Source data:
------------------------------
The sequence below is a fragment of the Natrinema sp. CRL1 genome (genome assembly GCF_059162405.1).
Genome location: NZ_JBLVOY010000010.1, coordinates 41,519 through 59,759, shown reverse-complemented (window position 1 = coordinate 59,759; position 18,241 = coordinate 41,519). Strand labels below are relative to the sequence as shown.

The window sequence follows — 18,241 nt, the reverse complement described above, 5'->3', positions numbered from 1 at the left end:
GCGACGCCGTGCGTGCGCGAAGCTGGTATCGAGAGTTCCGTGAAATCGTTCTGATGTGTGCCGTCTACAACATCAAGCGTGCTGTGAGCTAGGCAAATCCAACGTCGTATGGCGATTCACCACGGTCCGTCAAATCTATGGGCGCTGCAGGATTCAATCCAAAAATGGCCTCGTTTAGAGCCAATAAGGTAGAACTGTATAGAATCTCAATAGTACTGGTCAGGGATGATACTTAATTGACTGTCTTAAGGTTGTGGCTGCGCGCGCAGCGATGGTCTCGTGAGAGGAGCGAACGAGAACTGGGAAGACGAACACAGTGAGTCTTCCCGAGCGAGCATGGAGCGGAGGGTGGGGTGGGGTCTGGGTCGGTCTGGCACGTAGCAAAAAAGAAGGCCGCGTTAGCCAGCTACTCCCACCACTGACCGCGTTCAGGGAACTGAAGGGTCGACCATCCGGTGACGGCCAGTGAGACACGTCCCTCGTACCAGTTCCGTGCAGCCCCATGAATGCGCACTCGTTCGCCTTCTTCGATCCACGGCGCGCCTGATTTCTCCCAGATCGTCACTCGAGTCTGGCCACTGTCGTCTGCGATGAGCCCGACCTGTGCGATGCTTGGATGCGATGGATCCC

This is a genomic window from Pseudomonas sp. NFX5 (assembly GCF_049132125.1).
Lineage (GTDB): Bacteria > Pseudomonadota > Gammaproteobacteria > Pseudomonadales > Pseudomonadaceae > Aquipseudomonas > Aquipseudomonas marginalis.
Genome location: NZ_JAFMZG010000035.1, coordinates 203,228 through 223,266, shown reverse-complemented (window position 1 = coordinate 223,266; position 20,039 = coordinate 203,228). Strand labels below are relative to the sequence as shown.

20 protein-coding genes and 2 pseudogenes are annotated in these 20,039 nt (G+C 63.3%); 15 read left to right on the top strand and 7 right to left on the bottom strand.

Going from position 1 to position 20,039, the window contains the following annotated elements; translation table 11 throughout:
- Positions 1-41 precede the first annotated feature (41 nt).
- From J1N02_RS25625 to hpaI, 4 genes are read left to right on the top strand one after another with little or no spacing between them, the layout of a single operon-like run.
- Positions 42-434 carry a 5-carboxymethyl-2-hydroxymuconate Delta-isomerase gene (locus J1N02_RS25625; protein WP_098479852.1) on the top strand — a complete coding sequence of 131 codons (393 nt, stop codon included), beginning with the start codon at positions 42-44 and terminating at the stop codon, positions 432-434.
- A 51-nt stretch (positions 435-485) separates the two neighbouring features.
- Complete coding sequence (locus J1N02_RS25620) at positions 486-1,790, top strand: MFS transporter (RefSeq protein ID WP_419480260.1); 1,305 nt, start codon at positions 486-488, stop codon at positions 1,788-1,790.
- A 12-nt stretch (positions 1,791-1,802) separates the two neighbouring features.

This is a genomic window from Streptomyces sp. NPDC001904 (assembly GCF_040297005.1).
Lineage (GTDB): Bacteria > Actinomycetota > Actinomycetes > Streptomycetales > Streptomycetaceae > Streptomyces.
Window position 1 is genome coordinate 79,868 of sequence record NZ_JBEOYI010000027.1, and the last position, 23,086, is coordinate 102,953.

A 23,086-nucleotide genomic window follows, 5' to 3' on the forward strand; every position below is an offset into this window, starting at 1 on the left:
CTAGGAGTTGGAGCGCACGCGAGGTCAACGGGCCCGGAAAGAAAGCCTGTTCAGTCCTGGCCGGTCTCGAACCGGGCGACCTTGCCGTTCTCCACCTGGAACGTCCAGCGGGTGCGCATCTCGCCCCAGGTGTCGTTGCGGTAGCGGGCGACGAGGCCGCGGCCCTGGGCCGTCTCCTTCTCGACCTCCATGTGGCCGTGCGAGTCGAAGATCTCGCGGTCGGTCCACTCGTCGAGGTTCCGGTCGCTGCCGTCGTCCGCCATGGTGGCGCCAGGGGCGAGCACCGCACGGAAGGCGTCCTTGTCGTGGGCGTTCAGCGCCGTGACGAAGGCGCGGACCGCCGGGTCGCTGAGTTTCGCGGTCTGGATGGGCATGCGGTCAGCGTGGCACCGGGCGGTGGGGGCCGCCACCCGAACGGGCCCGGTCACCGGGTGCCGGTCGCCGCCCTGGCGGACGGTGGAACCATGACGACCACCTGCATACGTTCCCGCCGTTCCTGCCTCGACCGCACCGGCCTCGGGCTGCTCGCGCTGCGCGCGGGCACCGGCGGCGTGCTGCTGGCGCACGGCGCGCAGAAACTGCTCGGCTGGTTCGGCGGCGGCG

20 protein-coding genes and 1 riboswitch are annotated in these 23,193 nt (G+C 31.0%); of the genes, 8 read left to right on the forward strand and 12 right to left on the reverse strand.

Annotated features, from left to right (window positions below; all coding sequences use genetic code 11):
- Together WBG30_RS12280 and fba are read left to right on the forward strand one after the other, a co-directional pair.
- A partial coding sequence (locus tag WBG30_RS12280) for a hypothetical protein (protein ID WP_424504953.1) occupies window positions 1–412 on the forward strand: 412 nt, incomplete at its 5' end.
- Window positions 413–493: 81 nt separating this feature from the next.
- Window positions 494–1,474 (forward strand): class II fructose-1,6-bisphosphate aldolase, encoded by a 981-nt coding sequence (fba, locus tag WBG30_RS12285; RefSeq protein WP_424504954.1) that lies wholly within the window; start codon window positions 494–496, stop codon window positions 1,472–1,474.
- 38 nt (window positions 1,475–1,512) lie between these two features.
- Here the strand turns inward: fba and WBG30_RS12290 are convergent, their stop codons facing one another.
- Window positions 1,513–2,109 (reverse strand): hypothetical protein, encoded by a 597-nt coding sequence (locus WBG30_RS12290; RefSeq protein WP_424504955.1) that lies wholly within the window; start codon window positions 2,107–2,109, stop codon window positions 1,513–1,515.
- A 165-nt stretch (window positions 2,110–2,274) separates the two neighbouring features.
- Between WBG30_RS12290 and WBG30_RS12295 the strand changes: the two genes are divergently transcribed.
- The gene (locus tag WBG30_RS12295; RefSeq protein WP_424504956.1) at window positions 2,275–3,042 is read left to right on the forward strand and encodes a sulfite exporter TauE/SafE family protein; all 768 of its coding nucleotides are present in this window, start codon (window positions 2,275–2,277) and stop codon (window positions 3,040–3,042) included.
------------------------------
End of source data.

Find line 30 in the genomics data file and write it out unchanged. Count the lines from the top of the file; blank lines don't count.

- A 165-nt stretch (window positions 2,110–2,274) separates the two neighbouring features.